The introduction of advanced nurse practitioners has “transformed” some surgical departments in the UK, according to a report, which also recommended developing the extended theatre team to enhance continuity of care and patient safety.
The report, published by the Royal College of Surgeons of Edinburgh, has made a number of critical recommendations to government to greatly improve safety in surgical treatment and patient care.
“In some specialties, such as urology, experienced nurses can provide frontline urgent clinics”
The college surveyed from a cross-section of the UK surgical workforce which highlighted broad inefficiencies on the frontline that impact on the working environment and delivery of a safe service. Among the 505 respondents – mostly consultants and doctors – were 11 surgical nurse practitioners.
The report – titled Improving the working environment for safe surgical care – warned that “already extremely stressful” working environments were being “compounded” by issues such as a lack of team structure and poor communication.
It also found staff felt diverted from patient-centred care by administrative and IT demands, and that being “more innovative and efficient with existing resources could make a positive difference”.
Among the report’s seven key recommendations was to “streamline and reorganise” workload to prioritise core clinical duties and create an “integrated multi-disciplinary surgical team”.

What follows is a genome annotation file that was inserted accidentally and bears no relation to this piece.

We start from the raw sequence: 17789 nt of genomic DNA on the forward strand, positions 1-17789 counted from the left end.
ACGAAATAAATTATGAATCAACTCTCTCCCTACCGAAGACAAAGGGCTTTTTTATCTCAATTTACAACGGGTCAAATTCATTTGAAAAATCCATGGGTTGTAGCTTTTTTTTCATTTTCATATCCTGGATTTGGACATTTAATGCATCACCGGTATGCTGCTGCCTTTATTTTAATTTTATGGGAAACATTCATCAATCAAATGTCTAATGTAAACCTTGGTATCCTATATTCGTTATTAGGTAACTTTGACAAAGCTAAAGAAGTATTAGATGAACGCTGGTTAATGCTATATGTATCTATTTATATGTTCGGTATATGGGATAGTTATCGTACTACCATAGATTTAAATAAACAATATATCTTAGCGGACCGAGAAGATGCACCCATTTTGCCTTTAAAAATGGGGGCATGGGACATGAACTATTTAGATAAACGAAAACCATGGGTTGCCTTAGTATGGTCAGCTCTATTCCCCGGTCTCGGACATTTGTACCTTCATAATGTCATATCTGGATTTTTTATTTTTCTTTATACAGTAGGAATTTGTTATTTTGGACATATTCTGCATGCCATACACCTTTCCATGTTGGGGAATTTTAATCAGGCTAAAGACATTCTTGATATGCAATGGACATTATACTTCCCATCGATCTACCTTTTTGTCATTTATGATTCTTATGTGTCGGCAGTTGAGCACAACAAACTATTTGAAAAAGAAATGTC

Systems and staff could be organised more efficiently to allow doctors to dedicate the maximum amount of time to the most relevant clinical responsibilities most relevant to their grade, it said.
Where appropriate, consideration should be given to developing the extended surgical team to enhance the continuity and delivery of safe surgical care, added the report.
It highlighted that the introduction of advanced surgical nurse practitioners had “transformed some departments”.
“This is a team effort and action needs to involve everyone in the team”
This was because they offered “continuity of care to patients, a knowledge of how a unit functions and runs on a day-to-day basis, and in-depth knowledge of unit protocols for the management of specific conditions”, said the report.
“Moreover, they can help protect time for training by sharing on-call responsibilities with some of the more junior members of the team,” stated the report.
“While such persons require additional funding, those units who have invested in them have reaped rewards in improved efficiency, patient care and trainee support,” it said.
“In some specialties, such as urology, experienced nurses can provide frontline urgent clinics, thereby reducing admissions and workload for trainee doctors,” it added.
The report’s co-authors, Mr Simon Paterson-Brown and Mr Richard McGregor, said: “With the immense financial strain and staffing problems facing the NHS, it is essential we look seriously at how we can improve the whole working environment for all those delivering frontline surgical care.
“This is a team effort and action needs to involve everyone in the team,” they said. “While lack of additional resources is clearly one of the problems, it is also about much better use of current resources and changing how we do things to become more efficient and more productive.”